Canadian Occupational Safety

May/June 2020

Canadian Occupational Safety (COS) magazine is the premier workplace health and safety publication in Canada. We cover a wide range of topics ranging from office to heavy industry, and from general safety management to specific workplace hazards.

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Page 15 of 35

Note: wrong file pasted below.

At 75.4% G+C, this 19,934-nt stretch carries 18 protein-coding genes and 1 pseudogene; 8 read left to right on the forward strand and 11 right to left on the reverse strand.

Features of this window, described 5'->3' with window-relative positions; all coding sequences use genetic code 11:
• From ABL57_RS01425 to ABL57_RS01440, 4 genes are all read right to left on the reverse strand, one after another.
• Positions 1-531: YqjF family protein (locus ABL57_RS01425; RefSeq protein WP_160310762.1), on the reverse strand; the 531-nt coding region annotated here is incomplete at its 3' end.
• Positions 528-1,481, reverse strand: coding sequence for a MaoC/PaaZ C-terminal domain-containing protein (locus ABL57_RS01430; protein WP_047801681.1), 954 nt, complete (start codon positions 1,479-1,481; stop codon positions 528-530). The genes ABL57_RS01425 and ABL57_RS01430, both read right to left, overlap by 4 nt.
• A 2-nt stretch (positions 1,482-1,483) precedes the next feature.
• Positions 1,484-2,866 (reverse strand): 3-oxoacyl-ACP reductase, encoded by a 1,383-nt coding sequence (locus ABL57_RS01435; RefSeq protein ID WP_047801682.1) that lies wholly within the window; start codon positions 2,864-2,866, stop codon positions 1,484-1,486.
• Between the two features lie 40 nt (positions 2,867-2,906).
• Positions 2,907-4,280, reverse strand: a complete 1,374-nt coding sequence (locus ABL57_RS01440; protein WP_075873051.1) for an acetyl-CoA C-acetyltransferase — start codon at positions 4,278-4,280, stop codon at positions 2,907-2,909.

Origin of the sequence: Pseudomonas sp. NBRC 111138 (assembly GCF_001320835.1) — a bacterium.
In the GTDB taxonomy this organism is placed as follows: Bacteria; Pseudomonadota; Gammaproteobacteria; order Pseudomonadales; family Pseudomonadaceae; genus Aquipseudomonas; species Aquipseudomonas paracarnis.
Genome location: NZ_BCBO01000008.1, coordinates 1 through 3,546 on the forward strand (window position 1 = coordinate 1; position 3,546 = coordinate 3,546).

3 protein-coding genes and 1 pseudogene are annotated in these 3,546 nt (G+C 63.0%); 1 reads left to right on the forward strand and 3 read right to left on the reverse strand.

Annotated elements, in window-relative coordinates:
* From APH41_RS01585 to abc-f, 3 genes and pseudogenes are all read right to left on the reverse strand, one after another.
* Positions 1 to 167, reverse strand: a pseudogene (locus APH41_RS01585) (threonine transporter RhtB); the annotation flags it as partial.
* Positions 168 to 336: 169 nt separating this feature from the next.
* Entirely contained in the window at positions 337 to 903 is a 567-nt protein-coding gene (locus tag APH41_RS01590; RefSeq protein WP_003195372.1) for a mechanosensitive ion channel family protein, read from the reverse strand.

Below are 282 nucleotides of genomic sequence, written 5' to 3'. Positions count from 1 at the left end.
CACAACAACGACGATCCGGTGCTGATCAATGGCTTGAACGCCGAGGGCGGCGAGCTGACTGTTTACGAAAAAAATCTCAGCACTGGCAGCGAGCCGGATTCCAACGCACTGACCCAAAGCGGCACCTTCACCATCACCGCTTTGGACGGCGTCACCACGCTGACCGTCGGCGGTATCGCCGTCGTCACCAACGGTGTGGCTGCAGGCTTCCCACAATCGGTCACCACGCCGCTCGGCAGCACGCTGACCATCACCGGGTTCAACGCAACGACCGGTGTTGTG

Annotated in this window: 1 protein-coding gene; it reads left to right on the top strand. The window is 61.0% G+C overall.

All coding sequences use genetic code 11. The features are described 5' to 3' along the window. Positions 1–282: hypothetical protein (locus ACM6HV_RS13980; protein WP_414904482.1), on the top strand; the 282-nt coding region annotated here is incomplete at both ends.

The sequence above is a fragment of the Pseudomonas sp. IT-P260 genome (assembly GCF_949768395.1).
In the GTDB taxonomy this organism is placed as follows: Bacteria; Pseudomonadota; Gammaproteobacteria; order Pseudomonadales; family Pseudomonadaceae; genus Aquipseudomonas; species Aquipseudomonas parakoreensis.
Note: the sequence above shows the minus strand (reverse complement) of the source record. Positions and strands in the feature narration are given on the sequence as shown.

F E A T U R E 16 BED BUGS: THE ICK FACTOR Though small and rarely the chosen topic of conversation, bed bugs have been making big headlines lately when they've shown up in office buildings. Linda Johnson takes a closer look AFTER a suspected bed bug was found outside a courtroom in the John Sopinka Courthouse in Hamilton, Ont., in March 2015, court proceedings were soon moved to another, vacant room. That night, exterminators treated the affected area. The following weekend, a canine unit trained to detect bed bugs found an infestation in another courtroom, which also was immediately treated. Authorities said they would continue to monitor the courthouse to ensure the treatment was successful. "[Bed bugs] are in every urban environment now," Susan Harding- Cruz, manager of the vector borne disease program at Hamilton Public Health Services, said in an interview with the CBC. "The courthouse is no different than any other place." In the last two decades, there has been a significant resurgence of bed bugs worldwide. This comeback is likely due to several factors: the bugs' increasing resistance to commonly used discovery of an infestation can be mentally traumatic to the people who work and live nearby. Employers who find them in their workplace need to know what to do and understand their legal obligations. Bed bugs are a brown, oval insect about the size of an apple seed. They are wingless and cannot fly or jump. They insecticides; restriction of pesticides for environmental and safety concerns; and the growth of international travel. Still very rarely seen in the 1990s, bed bugs can now be found in almost any place where people sleep or sit. Bed bugs are not a safety issue, and they don't generally cause major physical health problems. However, the feed, usually at night, on human blood or, less commonly, animal blood. After biting, they become round and reddish. An adult bug will take repeated blood meals over several weeks. Female bugs lay 200 to 500 viable eggs, which are white and about one millimetre long. They prefer to lay eggs on surfaces such as fabrics, wood, behind pictures, in furniture, along the edges of baseboards and under floorboards, but the eggs can be found anywhere in an infested area. Bed bugs spend most of their time in hiding, living in cracks and crevices or in the seams of soft-surface materials, such as mattresses and upholstered furniture. HEALTH AND SAFETY EFFECTS OF BED BUGS Bed bug bites are painless, but they are itchy, leave red marks on the skin and can cause an allergic reaction. Frequent scratching may cause infection. However, while bed bugs do not produce serious physical health effects and do not transmit infectious diseases, they can certainly cause psychological distress. The task of dealing with bed bugs creates anxiety and stress, including sometimes financial stress. Moreover, having bed bugs often gives rise to embarrassment and shame, largely because the parasites are widely associated with poverty or poor personal hygiene. The stigma attached to anyone who is known to have bed bugs is still a huge problem, says Angela Keenan, zone lead, occupational health, safety and wellness at Halifax-based Nova Scotia Health Authority. "It can be a big concern for employees specifically, whether they're exposed or they have an infestation themselves. That's the challenge," she "It can be a big concern for employees specifically, whether they're exposed or they have an infestation themselves. That's the challenge. There is truly a psychological impact to some folks. It's the ick factor." Angela Keenan, zone lead, occupational health, safety and wellness at Nova Scotia Health Authority LIFE CYCLE OF A BED BUG Adults and all nymphal stages need to take blood meals from warm-blooded hosts, which are typically humans. Source: Centers for Disease Control and Prevention (CDC) Eggs hatch in about 4-12 days into first instar nymphs, which must take a blood meal before molting to the next stage. The bugs will undergo five nymphal stages, each one requiring a blood meal before molting to the next stage, with the fifth stage molting into an adult. Nymphs and adults take about 5-10 minutes to obtain a full blood meal. Adults live 6-12 months and may survive for long periods of time without feeding.

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